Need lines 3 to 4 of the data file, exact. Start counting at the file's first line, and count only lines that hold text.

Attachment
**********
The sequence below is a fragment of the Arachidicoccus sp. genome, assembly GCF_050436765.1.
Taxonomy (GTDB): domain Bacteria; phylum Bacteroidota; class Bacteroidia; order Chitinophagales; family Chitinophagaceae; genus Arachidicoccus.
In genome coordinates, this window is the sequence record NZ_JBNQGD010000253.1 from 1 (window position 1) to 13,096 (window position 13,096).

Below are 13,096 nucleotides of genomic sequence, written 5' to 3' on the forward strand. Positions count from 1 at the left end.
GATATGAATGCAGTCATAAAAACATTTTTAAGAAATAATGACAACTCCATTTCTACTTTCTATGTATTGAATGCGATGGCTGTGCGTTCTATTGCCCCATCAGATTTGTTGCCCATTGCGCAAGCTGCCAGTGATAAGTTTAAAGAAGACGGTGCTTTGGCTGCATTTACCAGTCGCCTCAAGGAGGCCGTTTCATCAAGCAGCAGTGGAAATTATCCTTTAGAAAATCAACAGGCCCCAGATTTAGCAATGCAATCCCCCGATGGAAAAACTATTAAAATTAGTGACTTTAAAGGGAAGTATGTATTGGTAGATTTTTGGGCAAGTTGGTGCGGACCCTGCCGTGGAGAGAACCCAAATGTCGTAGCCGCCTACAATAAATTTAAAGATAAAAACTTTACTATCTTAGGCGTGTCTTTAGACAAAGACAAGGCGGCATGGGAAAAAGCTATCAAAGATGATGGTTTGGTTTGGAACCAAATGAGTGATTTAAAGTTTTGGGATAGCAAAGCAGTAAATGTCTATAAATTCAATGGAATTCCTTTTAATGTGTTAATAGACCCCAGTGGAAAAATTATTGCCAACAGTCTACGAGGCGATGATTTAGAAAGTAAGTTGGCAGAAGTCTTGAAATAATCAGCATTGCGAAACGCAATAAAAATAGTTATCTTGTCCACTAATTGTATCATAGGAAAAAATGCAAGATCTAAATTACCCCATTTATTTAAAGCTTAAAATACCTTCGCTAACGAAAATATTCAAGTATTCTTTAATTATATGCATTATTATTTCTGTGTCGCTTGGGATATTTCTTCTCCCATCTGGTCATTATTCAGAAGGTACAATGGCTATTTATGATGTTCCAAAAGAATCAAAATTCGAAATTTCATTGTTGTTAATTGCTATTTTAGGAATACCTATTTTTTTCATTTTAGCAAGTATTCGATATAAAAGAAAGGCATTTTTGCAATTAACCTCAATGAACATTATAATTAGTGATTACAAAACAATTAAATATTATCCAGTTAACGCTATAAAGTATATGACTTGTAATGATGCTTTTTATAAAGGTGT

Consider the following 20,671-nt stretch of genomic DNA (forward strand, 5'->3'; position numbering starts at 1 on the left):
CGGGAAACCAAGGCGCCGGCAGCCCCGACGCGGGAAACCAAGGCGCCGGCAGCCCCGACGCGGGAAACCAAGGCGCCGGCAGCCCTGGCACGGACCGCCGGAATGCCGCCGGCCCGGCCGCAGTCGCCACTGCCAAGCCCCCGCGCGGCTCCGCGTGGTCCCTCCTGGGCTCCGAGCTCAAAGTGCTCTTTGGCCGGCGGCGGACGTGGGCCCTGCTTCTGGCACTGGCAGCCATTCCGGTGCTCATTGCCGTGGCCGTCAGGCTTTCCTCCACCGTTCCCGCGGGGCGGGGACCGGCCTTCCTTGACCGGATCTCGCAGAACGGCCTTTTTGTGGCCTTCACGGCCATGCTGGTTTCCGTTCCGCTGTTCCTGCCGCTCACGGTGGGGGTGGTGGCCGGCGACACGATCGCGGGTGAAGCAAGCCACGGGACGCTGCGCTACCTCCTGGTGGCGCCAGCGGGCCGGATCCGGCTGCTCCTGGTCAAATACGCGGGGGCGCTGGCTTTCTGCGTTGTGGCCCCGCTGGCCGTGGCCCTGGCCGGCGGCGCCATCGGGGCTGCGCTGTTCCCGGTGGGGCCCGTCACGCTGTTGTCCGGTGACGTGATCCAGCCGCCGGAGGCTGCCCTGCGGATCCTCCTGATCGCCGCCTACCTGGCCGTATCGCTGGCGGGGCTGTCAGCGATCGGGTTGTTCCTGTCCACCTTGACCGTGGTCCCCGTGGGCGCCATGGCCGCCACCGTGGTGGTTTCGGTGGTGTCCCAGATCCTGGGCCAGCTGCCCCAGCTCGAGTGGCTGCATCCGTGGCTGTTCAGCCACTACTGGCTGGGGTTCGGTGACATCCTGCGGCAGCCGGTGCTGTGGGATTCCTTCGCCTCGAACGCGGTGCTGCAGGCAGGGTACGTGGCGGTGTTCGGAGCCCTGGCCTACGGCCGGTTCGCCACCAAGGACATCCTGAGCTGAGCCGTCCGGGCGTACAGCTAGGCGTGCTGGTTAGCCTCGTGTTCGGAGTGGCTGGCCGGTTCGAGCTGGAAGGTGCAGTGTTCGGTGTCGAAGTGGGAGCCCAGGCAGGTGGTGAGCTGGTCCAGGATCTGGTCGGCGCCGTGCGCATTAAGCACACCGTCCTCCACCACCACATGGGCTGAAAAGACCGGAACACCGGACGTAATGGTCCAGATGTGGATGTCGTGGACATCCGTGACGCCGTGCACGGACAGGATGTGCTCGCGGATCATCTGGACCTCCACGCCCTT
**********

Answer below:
In genome coordinates, this window is the sequence record NZ_JBNQGD010000253.1 from 1 (window position 1) to 13,096 (window position 13,096).

Below are 13,096 nucleotides of genomic sequence, written 5' to 3' on the forward strand. Positions count from 1 at the left end.